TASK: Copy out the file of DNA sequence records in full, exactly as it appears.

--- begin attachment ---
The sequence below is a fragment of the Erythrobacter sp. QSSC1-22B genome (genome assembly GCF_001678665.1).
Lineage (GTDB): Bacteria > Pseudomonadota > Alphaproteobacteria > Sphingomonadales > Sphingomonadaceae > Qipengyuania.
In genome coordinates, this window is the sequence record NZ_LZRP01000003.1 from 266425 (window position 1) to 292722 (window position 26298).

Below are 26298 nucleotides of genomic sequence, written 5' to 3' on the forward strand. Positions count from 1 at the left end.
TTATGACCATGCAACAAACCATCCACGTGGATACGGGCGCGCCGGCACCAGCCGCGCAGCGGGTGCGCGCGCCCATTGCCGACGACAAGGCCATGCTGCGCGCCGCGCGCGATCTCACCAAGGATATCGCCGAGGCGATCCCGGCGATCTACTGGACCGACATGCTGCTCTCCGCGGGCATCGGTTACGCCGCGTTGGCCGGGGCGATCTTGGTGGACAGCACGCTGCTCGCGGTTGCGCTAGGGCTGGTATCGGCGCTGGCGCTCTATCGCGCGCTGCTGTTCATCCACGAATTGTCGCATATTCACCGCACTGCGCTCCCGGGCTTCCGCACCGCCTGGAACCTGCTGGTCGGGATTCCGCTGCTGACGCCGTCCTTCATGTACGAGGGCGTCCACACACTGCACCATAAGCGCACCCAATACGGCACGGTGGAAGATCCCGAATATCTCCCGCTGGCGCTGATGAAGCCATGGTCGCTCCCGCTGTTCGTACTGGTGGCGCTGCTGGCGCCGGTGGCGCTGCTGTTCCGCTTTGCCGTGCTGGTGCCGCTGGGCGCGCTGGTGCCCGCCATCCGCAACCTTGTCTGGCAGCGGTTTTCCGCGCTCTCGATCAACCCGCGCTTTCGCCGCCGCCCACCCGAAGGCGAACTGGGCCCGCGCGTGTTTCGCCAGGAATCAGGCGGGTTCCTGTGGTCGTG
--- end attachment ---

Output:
The sequence below is a fragment of the Erythrobacter sp. QSSC1-22B genome (genome assembly GCF_001678665.1).
Lineage (GTDB): Bacteria > Pseudomonadota > Alphaproteobacteria > Sphingomonadales > Sphingomonadaceae > Qipengyuania.
In genome coordinates, this window is the sequence record NZ_LZRP01000003.1 from 266425 (window position 1) to 292722 (window position 26298).

Below are 26298 nucleotides of genomic sequence, written 5' to 3' on the forward strand. Positions count from 1 at the left end.
TTATGACCATGCAACAAACCATCCACGTGGATACGGGCGCGCCGGCACCAGCCGCGCAGCGGGTGCGCGCGCCCATTGCCGACGACAAGGCCATGCTGCGCGCCGCGCGCGATCTCACCAAGGATATCGCCGAGGCGATCCCGGCGATCTACTGGACCGACATGCTGCTCTCCGCGGGCATCGGTTACGCCGCGTTGGCCGGGGCGATCTTGGTGGACAGCACGCTGCTCGCGGTTGCGCTAGGGCTGGTATCGGCGCTGGCGCTCTATCGCGCGCTGCTGTTCATCCACGAATTGTCGCATATTCACCGCACTGCGCTCCCGGGCTTCCGCACCGCCTGGAACCTGCTGGTCGGGATTCCGCTGCTGACGCCGTCCTTCATGTACGAGGGCGTCCACACACTGCACCATAAGCGCACCCAATACGGCACGGTGGAAGATCCCGAATATCTCCCGCTGGCGCTGATGAAGCCATGGTCGCTCCCGCTGTTCGTACTGGTGGCGCTGCTGGCGCCGGTGGCGCTGCTGTTCCGCTTTGCCGTGCTGGTGCCGCTGGGCGCGCTGGTGCCCGCCATCCGCAACCTTGTCTGGCAGCGGTTTTCCGCGCTCTCGATCAACCCGCGCTTTCGCCGCCGCCCACCCGAAGGCGAACTGGGCCCGCGCGTGTTTCGCCAGGAATCAGGCGGGTTCCTGTGGTCGTG